Executive Director of The Missoula Children’s Theater, Jim Caron, says he auditioned an overwhelming number of wonderful women actors for MCT’s upcoming production of The Sound of Music, which opens this Thursday in Missoula. The result is an unusually large and talented cast of more than 80 performers, many of whom contribute to a chorus that, Caron says, creates a spectacular sound. It’s a sound many of you may have heard before.
Written in 1959 by the grandfathers of the American Broadway musical, Richard Rodgers and Oscar Hammerstein, The Sound of Music surpasses all others in popular appeal. The story, as you may know, begins in “the lost golden days of the 1930s” high on a green hill above Salzburg, Austria. MCT favorite Alicia Bullock, in a role that showcases the full range of her talent, returns as Maria, a young postulant, singing gaily, inspired by the beauty of nature that surrounds her.
While she longs to take her solemn nun’s vows, her carefree ways give pause to the Reverend Mother. Maria is sent away from the abbey, for a time, to serve as governess to the seven motherless children of an older man, Captain Von Trapp, played by MCT’s Don Fuhrmann. She prays for courage, for the strength to guide these children who have gone through no fewer than 12 other governesses. And she aims to prepare them for a new mother, whoever that may be.
“It has to do with personal strength and family strength,” says Caron, regarding one of the musical’s broadest themes. “It is Maria’s story of having the strength to make a change from one radically different life path to another.”
The musical aspects of The Sound of Music blend seamlessly with its dramatic elements to create a show that is never forced or artificial, as some musicals can be. The insidious Nazi takeover of Austria provides a nuanced backdrop to the unlikely, albeit true, romance that unfolds between Maria and Captain Von Trapp. Plus, catchy tunes like “My Favorite Things” and “Doe a Deer,” not to mention the musical’s title song, help to create an irresistible spectacle in this, the last and favorite collaboration of Rodgers and Hammerstein. Technical innovations also promise to offer further dimensions to the tale. In the MCT production, the now-famous opening scene of the hills outside Salzburg are depicted solely through the clever use of light and shape, rather than backdrop. The elaborate number of costumes between Maria and the children alone reaches a total of 64.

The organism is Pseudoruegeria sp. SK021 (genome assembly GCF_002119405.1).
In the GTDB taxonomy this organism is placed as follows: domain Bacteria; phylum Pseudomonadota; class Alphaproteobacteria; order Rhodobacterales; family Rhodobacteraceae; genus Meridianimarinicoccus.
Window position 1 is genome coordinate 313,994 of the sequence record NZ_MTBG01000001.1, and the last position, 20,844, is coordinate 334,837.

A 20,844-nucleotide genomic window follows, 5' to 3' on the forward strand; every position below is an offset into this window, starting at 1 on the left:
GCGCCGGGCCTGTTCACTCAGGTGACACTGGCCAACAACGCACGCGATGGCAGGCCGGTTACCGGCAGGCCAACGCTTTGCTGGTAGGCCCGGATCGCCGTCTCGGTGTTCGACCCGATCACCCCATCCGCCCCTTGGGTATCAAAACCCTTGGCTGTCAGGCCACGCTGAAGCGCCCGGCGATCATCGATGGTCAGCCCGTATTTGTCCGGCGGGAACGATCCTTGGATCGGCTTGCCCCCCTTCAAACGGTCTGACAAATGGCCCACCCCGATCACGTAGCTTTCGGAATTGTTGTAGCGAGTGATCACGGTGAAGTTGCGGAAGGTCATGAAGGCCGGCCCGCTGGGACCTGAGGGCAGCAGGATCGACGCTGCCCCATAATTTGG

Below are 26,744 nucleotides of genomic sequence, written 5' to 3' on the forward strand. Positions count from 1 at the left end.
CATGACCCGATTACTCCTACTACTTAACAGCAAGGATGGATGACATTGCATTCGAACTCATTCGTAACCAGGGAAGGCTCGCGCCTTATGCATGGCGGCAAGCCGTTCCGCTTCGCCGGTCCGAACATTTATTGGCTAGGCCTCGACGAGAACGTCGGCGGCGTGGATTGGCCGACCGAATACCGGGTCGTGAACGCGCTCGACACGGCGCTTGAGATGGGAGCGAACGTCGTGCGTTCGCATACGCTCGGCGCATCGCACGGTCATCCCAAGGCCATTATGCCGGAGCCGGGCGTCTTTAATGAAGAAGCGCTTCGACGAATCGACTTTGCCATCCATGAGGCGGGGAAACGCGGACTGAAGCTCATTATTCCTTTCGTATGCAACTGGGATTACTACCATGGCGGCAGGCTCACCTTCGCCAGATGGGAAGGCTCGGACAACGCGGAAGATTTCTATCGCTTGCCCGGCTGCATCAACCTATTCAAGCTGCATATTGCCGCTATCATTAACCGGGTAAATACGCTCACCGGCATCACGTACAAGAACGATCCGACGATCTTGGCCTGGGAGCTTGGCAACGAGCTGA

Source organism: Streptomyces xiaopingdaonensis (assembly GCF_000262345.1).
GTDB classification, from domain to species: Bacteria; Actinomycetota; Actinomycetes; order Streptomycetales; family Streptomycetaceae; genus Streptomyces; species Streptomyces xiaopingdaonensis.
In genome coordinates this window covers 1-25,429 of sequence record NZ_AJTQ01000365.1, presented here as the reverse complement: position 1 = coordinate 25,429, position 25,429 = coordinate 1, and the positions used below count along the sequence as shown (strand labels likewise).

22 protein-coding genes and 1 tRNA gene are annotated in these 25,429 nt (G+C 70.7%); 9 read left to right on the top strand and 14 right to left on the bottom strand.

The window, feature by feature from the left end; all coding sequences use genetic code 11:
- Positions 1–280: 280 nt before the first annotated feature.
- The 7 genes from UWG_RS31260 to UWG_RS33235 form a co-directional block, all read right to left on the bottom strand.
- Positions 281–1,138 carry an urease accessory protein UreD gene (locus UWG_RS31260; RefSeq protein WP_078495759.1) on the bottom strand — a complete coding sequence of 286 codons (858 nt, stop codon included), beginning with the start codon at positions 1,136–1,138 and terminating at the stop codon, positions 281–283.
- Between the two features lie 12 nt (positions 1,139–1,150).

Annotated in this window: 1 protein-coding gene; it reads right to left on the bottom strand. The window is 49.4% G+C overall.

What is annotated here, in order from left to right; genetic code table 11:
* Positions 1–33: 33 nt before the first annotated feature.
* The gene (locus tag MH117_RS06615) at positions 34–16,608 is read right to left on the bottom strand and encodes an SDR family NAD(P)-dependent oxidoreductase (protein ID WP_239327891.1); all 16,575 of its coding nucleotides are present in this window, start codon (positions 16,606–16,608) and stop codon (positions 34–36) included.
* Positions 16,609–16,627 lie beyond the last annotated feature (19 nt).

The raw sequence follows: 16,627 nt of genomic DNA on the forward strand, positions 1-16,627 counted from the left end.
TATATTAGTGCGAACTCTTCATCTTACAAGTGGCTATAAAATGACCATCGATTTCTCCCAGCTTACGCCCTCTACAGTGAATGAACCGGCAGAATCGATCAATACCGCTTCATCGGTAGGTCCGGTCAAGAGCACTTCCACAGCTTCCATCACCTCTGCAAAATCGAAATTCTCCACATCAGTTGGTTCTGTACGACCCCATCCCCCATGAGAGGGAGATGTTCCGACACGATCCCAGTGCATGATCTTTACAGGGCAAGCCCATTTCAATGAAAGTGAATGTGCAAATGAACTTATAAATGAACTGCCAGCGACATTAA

In the end, of course, Maria emerges resourceful, stubborn and clear in her objectives. She is the vehicle by which Rodgers and Hammerstein convey an easy enjoyment of life, the absolute necessity of song and dance—delightful expression, true, unsuppressed and overflowing—which is in the end, an essential message of the musical genre itself.
MCT presents The Sound of Music Nov. 26-28 and Dec. 2-5, 9-12. Showtime 8 p.m. Thursday through Saturday. Sunday evening performances at 6:30 p.m. Saturday and Sunday matinees at 2 p.m. Ticket prices vary. Call 728-PLAY.